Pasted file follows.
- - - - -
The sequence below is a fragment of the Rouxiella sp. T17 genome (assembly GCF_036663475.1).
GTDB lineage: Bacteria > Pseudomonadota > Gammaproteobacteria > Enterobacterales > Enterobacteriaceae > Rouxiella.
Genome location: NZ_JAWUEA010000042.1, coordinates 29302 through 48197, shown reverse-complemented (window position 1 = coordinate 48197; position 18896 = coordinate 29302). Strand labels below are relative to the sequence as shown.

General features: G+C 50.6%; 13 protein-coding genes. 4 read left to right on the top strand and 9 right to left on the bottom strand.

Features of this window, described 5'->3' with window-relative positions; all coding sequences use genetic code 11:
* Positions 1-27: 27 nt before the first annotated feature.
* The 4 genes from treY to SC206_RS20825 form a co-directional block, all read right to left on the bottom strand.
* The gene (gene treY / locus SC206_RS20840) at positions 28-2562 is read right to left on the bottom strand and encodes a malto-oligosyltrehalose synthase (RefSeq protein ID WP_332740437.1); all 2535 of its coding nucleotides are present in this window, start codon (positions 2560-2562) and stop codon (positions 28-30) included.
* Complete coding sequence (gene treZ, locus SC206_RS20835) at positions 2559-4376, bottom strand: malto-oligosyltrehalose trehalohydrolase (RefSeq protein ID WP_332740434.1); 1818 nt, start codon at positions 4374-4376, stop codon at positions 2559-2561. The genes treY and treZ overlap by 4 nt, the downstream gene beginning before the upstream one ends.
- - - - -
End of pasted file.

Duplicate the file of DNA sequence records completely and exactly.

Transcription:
The sequence below is a fragment of the Rouxiella sp. T17 genome (assembly GCF_036663475.1).
GTDB lineage: Bacteria > Pseudomonadota > Gammaproteobacteria > Enterobacterales > Enterobacteriaceae > Rouxiella.
Genome location: NZ_JAWUEA010000042.1, coordinates 29302 through 48197, shown reverse-complemented (window position 1 = coordinate 48197; position 18896 = coordinate 29302). Strand labels below are relative to the sequence as shown.

General features: G+C 50.6%; 13 protein-coding genes. 4 read left to right on the top strand and 9 right to left on the bottom strand.

Features of this window, described 5'->3' with window-relative positions; all coding sequences use genetic code 11:
* Positions 1-27: 27 nt before the first annotated feature.
* The 4 genes from treY to SC206_RS20825 form a co-directional block, all read right to left on the bottom strand.
* The gene (gene treY / locus SC206_RS20840) at positions 28-2562 is read right to left on the bottom strand and encodes a malto-oligosyltrehalose synthase (RefSeq protein ID WP_332740437.1); all 2535 of its coding nucleotides are present in this window, start codon (positions 2560-2562) and stop codon (positions 28-30) included.
* Complete coding sequence (gene treZ, locus SC206_RS20835) at positions 2559-4376, bottom strand: malto-oligosyltrehalose trehalohydrolase (RefSeq protein ID WP_332740434.1); 1818 nt, start codon at positions 4374-4376, stop codon at positions 2559-2561. The genes treY and treZ overlap by 4 nt, the downstream gene beginning before the upstream one ends.